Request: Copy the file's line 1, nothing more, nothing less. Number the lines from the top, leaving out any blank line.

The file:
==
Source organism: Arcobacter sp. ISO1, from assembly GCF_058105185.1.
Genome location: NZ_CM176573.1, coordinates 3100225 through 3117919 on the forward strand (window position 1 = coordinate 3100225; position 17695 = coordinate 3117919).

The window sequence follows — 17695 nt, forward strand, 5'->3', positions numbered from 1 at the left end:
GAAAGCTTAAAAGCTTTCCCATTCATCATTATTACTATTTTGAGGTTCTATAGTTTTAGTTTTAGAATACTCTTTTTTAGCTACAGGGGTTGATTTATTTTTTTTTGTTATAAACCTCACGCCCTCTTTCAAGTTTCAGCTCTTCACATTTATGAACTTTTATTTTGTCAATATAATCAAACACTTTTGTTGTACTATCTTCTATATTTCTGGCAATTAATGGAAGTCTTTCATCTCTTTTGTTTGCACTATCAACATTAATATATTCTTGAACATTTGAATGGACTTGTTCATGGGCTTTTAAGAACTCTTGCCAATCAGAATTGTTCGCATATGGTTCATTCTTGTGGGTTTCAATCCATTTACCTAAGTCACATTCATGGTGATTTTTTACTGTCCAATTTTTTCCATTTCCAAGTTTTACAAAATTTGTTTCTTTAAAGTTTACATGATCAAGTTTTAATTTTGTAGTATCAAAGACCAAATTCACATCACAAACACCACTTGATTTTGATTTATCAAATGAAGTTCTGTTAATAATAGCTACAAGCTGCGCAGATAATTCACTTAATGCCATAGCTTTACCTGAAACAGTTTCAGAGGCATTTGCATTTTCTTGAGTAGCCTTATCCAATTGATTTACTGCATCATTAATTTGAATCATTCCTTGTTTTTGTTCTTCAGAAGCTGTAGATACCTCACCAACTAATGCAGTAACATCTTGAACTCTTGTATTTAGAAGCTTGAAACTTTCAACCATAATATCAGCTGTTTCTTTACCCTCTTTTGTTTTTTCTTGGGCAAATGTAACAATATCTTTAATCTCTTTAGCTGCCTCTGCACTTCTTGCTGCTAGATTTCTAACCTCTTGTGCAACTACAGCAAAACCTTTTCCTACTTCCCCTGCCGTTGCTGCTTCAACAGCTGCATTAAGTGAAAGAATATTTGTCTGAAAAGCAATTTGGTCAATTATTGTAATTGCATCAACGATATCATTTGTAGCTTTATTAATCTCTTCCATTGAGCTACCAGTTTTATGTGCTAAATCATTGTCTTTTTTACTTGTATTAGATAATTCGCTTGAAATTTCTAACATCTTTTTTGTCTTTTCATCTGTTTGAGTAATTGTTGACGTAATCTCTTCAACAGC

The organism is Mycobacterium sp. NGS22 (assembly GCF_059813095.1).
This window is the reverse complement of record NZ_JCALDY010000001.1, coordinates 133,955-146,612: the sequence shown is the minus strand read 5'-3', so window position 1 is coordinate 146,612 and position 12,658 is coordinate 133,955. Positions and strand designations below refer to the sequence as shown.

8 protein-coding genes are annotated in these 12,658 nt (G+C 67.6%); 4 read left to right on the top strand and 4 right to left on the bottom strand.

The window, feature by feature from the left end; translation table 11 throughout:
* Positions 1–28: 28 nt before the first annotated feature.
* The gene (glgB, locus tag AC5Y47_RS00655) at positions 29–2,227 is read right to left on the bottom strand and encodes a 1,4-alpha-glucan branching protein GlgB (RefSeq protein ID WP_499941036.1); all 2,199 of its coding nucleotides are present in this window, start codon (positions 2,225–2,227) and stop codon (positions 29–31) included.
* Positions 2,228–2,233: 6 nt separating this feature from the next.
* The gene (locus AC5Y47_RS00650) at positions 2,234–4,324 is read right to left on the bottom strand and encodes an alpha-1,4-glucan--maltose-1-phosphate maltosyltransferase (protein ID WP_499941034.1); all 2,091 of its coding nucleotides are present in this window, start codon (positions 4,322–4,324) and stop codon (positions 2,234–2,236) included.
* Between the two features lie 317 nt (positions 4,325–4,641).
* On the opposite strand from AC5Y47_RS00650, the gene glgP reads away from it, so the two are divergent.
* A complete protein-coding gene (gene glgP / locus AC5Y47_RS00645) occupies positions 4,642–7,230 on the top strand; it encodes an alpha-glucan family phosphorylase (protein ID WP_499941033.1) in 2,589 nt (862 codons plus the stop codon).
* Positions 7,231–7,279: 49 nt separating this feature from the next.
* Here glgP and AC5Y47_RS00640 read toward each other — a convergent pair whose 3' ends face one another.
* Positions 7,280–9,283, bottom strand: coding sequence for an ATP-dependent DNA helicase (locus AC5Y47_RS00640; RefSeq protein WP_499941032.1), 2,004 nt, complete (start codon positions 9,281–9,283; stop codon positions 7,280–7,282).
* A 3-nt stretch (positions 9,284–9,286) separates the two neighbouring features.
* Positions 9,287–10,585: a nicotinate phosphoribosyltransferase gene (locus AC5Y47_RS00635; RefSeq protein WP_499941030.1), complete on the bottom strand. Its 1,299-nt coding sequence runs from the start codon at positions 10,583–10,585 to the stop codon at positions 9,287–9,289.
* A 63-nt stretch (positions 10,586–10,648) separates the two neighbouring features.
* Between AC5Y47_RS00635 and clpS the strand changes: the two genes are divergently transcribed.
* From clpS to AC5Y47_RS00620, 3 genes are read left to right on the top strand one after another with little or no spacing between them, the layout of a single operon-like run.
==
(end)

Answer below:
Source organism: Arcobacter sp. ISO1, from assembly GCF_058105185.1.